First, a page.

The war between Sydney’s lord mayor and The Daily Telegraph shows little sign of abating, with Clover Moore hitting back at an article and editorial published this morning alleging she wasted $10 million. On her website, she’s published the questions sent to her by the Tele, along with her lengthy response, most of which was not quoted in the paper.

She says this will now be her standard approach to the paper, which has been a persistent critic in recent years.

“Given this is now almost a daily occurrence and we believe people deserve the right to the truth, we are going to start publishing the questions The Daily Telegraph asks us and the response we gave them on Clover’s website after they run their story, so people can see the facts the Tele is choosing not to publish,” a spokesperson for Moore told Crikey.

On her website, Moore has accused the Tele of ignoring the facts presented by her office, choosing instead to run “another misleading story and editorial”. But Daily Tele managing editor Rhett Watson told Crikey he stood by the story, and the paper’s editorial.

The Tele’s article focuses on delays to the City of Sydney’s plans to power several parts of the CBD through trigeneration — a technology that uses the byproducts from electricity generation to more efficiently heat and power buildings. The City of Sydney had intended to power most of its Green Square development through trigeneration, but in June 2013 announced that changes to the regulatory environment, including the decision to lower the carbon price, meant it was no longer commercially viable. So the City of Sydney said it would instead focus on fitting out its own buildings with the technology, at least initially.

The council’s embrace of trigeneration has been controversial. Last year, a New South Wales parliamentary inquiry found the City of Sydney had been “reckless” to spend $7.1 million, “hopefully” researching the viability of the technology.

The Tele picked up on this inquiry in its report this morning, which criticised the council for spending “$10 million on plans for alternative energy plants to power its public buildings” when “not one of the so-called tri-generation power stations has been built”.

It was one of several such projects the council has failed to deliver, according to the Tele, including an aquatic and leisure centre at Green Square and 10,050 affordable dwellings by 2030, as promised in its Affordable Renting Housing Strategy (the Tele wrote only 174 had been delivered).

The paper said this had drawn condemnation from residents who were “increasingly frustrated” by the council’s inability to complete major projects, though none of these critics were named or interviewed. The article was accompanied by an editorial calling on Sydney to “put the long nightmare of the Moore years behind it”.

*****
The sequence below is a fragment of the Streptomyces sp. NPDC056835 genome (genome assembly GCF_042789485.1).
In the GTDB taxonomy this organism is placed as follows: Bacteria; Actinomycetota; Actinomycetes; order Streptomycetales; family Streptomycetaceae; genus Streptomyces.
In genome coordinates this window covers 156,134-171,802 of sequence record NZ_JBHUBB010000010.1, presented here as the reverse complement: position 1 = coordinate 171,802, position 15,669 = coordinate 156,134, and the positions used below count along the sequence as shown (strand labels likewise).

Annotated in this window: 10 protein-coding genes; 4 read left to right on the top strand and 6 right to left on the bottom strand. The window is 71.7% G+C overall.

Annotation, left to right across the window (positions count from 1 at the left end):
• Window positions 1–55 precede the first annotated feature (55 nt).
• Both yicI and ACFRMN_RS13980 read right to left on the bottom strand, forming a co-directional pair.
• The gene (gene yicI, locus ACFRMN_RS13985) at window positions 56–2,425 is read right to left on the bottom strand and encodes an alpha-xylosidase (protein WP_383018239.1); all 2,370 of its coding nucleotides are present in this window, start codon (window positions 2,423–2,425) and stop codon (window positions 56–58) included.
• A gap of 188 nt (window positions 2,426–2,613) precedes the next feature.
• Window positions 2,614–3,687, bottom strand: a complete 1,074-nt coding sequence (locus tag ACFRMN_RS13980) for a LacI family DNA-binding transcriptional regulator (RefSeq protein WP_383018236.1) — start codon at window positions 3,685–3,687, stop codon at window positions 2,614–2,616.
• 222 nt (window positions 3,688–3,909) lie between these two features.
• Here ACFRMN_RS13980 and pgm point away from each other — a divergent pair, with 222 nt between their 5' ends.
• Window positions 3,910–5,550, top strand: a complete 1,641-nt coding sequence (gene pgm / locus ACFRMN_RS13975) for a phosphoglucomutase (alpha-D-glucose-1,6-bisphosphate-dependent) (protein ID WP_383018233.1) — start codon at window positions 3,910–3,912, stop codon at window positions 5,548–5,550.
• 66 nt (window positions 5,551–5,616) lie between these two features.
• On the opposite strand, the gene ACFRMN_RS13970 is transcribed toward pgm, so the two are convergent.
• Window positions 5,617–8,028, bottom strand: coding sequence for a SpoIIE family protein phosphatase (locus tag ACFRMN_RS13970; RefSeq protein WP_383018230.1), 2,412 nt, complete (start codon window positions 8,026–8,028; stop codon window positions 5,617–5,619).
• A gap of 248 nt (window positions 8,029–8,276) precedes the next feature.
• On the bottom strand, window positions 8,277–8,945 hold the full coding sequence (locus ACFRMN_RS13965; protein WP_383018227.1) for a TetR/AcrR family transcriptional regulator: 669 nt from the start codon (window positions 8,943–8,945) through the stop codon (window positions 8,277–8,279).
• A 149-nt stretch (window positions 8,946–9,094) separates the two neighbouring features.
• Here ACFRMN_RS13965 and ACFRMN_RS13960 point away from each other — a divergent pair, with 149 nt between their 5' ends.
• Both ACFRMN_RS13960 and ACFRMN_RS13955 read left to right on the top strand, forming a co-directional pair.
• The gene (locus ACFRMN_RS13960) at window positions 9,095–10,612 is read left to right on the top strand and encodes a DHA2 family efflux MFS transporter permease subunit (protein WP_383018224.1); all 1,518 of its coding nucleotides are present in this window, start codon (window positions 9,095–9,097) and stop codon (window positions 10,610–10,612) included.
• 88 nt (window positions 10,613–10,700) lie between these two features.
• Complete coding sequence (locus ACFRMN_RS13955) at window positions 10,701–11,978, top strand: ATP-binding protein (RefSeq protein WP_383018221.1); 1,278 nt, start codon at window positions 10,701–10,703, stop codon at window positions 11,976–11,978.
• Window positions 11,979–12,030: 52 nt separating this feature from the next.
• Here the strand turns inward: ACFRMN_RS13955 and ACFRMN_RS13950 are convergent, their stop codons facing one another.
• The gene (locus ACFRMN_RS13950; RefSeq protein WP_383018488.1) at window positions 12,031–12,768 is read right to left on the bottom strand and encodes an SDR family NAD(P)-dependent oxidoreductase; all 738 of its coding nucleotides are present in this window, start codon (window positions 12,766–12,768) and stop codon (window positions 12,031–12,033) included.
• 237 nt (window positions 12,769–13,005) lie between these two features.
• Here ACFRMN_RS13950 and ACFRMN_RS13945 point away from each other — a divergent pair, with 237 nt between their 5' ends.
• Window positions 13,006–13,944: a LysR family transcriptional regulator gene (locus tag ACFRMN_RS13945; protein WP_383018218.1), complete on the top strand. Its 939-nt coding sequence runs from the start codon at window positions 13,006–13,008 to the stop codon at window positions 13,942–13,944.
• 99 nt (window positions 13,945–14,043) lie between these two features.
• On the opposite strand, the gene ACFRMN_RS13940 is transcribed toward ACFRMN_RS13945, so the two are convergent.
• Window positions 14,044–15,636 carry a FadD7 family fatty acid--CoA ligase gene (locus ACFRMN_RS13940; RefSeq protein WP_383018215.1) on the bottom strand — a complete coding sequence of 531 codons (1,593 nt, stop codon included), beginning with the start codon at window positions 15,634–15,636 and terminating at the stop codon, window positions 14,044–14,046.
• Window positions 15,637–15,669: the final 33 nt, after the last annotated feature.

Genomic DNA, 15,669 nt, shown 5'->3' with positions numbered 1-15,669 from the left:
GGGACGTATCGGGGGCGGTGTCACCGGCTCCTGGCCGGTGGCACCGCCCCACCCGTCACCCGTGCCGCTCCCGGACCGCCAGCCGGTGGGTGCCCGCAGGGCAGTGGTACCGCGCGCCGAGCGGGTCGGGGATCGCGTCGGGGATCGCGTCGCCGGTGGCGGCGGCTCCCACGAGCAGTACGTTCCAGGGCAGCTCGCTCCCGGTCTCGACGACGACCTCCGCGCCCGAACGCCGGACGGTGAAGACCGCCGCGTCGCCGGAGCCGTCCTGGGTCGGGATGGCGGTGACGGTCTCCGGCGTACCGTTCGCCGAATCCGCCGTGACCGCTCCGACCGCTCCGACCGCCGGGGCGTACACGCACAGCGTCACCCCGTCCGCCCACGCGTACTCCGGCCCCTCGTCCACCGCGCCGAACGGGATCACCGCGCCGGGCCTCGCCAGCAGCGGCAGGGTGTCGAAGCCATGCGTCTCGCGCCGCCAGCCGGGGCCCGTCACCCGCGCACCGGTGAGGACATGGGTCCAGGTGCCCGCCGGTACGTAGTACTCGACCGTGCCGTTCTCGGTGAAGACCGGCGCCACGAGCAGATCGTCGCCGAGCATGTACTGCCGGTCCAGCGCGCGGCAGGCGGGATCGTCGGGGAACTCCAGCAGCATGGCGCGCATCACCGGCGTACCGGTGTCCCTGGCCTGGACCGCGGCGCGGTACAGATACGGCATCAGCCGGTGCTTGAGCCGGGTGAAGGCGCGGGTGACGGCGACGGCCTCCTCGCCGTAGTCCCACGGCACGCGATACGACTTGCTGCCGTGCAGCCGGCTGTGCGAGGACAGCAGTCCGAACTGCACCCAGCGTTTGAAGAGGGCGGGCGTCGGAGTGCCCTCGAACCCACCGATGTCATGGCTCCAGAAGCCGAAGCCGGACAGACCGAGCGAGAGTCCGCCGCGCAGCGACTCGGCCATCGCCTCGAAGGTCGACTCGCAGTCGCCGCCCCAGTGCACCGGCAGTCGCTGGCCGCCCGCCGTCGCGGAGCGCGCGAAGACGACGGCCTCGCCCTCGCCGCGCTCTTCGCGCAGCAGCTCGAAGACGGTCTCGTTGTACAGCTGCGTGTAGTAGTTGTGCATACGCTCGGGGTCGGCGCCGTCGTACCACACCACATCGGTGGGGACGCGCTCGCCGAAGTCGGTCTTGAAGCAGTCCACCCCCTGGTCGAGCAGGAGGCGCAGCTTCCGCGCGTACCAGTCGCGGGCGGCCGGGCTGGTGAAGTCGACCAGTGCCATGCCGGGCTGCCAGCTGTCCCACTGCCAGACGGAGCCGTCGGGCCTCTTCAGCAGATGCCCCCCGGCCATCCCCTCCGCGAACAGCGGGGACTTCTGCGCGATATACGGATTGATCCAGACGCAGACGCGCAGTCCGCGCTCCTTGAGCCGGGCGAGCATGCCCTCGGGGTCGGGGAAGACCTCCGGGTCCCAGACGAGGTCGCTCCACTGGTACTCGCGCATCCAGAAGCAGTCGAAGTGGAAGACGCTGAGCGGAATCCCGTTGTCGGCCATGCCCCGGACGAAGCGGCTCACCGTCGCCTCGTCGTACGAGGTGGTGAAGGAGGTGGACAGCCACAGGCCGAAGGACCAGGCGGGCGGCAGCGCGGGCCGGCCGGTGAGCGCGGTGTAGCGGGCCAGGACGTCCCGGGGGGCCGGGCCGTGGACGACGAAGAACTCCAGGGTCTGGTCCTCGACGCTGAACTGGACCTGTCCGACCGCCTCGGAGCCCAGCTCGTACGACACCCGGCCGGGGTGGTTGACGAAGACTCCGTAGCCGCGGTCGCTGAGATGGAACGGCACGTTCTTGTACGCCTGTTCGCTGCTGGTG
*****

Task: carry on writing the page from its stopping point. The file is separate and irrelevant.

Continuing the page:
These allegations were put to Moore, who provided the Tele with a lengthy response. But she says most of this was not published.

On the issue of affordable housing, Moore’s response said 900 had been “built or were being built”. “We are on track with what we can do under current State legislation,” the response stated.

In her post, Moore wrote that the suggestion she was not delivering projects is “nonsense”:

“The City has completed more major projects than any other local council in NSW … I believe you have the right to the truth, even if the Daily Telegraph refuses to publish it.”

Moore also objected to the paper’s assertion that $10 million had been spent for nothing on the trigeneration plans, saying the delay had been caused by changing regulation:

“State and Federal Governments changed regulations which reduced the economic case for sharing tri-generation between buildings. The City then changed the scope of our project and is now assessing tenders for a tri-generation plant at Town Hall House.”

In a response to questions by Crikey, Watson said he didn’t have a problem with Moore publishing his reporter’s questions, though he didn’t agree with her assertion her response wasn’t carried. “Moore’s side of the trigeneration story was given in the article,” he said.

“It’s good to see Clover Moore finally getting value for money from her army of media advisors. If only she dedicated as much time and resources to ensuring her taxpayers got value for money.” Moore’s allegedly large army of spinners has, of course, been another focus of the Tele.

Peter Fray

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